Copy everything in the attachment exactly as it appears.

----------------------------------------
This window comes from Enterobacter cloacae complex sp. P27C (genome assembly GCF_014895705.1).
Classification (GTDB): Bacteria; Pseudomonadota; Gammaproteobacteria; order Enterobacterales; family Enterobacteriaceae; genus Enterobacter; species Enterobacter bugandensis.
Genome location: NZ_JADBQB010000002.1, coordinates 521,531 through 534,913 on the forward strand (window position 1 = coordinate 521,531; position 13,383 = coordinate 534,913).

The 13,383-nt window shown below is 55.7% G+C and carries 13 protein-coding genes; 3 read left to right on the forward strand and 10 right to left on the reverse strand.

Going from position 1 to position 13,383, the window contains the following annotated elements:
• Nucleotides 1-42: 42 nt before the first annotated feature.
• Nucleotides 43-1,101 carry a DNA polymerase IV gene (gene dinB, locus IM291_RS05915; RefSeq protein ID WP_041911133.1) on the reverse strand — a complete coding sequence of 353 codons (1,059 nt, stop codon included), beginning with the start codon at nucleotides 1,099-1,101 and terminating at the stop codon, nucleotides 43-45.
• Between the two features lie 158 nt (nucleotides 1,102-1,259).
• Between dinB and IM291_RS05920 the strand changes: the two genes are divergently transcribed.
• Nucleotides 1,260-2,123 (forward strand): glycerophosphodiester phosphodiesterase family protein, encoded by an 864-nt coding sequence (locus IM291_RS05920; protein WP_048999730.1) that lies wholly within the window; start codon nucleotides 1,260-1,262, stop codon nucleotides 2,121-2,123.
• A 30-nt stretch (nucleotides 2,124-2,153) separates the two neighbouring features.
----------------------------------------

This window comes from Enterobacter cloacae complex sp. P27C (genome assembly GCF_014895705.1).
Classification (GTDB): Bacteria; Pseudomonadota; Gammaproteobacteria; order Enterobacterales; family Enterobacteriaceae; genus Enterobacter; species Enterobacter bugandensis.
Genome location: NZ_JADBQB010000002.1, coordinates 521,531 through 534,913 on the forward strand (window position 1 = coordinate 521,531; position 13,383 = coordinate 534,913).

The 13,383-nt window shown below is 55.7% G+C and carries 13 protein-coding genes; 3 read left to right on the forward strand and 10 right to left on the reverse strand.

Going from position 1 to position 13,383, the window contains the following annotated elements:
• Nucleotides 1-42: 42 nt before the first annotated feature.
• Nucleotides 43-1,101 carry a DNA polymerase IV gene (gene dinB, locus IM291_RS05915; RefSeq protein ID WP_041911133.1) on the reverse strand — a complete coding sequence of 353 codons (1,059 nt, stop codon included), beginning with the start codon at nucleotides 1,099-1,101 and terminating at the stop codon, nucleotides 43-45.
• Between the two features lie 158 nt (nucleotides 1,102-1,259).
• Between dinB and IM291_RS05920 the strand changes: the two genes are divergently transcribed.
• Nucleotides 1,260-2,123 (forward strand): glycerophosphodiester phosphodiesterase family protein, encoded by an 864-nt coding sequence (locus IM291_RS05920; protein WP_048999730.1) that lies wholly within the window; start codon nucleotides 1,260-1,262, stop codon nucleotides 2,121-2,123.
• A 30-nt stretch (nucleotides 2,124-2,153) separates the two neighbouring features.